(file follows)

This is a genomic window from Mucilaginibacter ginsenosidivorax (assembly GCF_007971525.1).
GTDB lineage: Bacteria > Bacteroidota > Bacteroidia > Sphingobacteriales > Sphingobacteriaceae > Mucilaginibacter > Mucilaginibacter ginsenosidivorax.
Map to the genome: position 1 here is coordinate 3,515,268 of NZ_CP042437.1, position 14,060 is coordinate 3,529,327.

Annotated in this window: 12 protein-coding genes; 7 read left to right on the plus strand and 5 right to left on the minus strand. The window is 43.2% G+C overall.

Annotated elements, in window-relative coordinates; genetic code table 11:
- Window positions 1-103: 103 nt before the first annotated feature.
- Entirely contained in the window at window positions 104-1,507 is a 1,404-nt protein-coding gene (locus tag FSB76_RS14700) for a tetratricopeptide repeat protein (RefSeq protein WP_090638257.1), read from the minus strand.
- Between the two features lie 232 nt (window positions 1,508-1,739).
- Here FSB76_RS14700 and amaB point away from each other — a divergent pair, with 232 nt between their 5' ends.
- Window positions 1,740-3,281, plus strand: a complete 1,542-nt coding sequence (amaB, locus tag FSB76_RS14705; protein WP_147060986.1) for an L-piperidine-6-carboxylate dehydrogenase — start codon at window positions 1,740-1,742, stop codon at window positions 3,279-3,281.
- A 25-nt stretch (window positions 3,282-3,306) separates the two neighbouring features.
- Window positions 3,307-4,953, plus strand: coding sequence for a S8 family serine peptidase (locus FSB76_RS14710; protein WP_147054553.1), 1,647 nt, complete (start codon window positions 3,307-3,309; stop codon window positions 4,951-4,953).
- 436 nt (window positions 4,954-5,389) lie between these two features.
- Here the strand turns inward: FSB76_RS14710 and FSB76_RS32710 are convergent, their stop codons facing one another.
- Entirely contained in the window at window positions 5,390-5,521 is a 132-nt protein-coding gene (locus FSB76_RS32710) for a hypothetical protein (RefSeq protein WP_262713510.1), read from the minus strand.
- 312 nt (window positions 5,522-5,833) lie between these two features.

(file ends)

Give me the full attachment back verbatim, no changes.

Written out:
This is a genomic window from Mucilaginibacter ginsenosidivorax (assembly GCF_007971525.1).
GTDB lineage: Bacteria > Bacteroidota > Bacteroidia > Sphingobacteriales > Sphingobacteriaceae > Mucilaginibacter > Mucilaginibacter ginsenosidivorax.
Map to the genome: position 1 here is coordinate 3,515,268 of NZ_CP042437.1, position 14,060 is coordinate 3,529,327.

Annotated in this window: 12 protein-coding genes; 7 read left to right on the plus strand and 5 right to left on the minus strand. The window is 43.2% G+C overall.

Annotated elements, in window-relative coordinates; genetic code table 11:
- Window positions 1-103: 103 nt before the first annotated feature.
- Entirely contained in the window at window positions 104-1,507 is a 1,404-nt protein-coding gene (locus tag FSB76_RS14700) for a tetratricopeptide repeat protein (RefSeq protein WP_090638257.1), read from the minus strand.
- Between the two features lie 232 nt (window positions 1,508-1,739).
- Here FSB76_RS14700 and amaB point away from each other — a divergent pair, with 232 nt between their 5' ends.
- Window positions 1,740-3,281, plus strand: a complete 1,542-nt coding sequence (amaB, locus tag FSB76_RS14705; protein WP_147060986.1) for an L-piperidine-6-carboxylate dehydrogenase — start codon at window positions 1,740-1,742, stop codon at window positions 3,279-3,281.
- A 25-nt stretch (window positions 3,282-3,306) separates the two neighbouring features.
- Window positions 3,307-4,953, plus strand: coding sequence for a S8 family serine peptidase (locus FSB76_RS14710; protein WP_147054553.1), 1,647 nt, complete (start codon window positions 3,307-3,309; stop codon window positions 4,951-4,953).
- 436 nt (window positions 4,954-5,389) lie between these two features.
- Here the strand turns inward: FSB76_RS14710 and FSB76_RS32710 are convergent, their stop codons facing one another.
- Entirely contained in the window at window positions 5,390-5,521 is a 132-nt protein-coding gene (locus FSB76_RS32710) for a hypothetical protein (RefSeq protein WP_262713510.1), read from the minus strand.
- 312 nt (window positions 5,522-5,833) lie between these two features.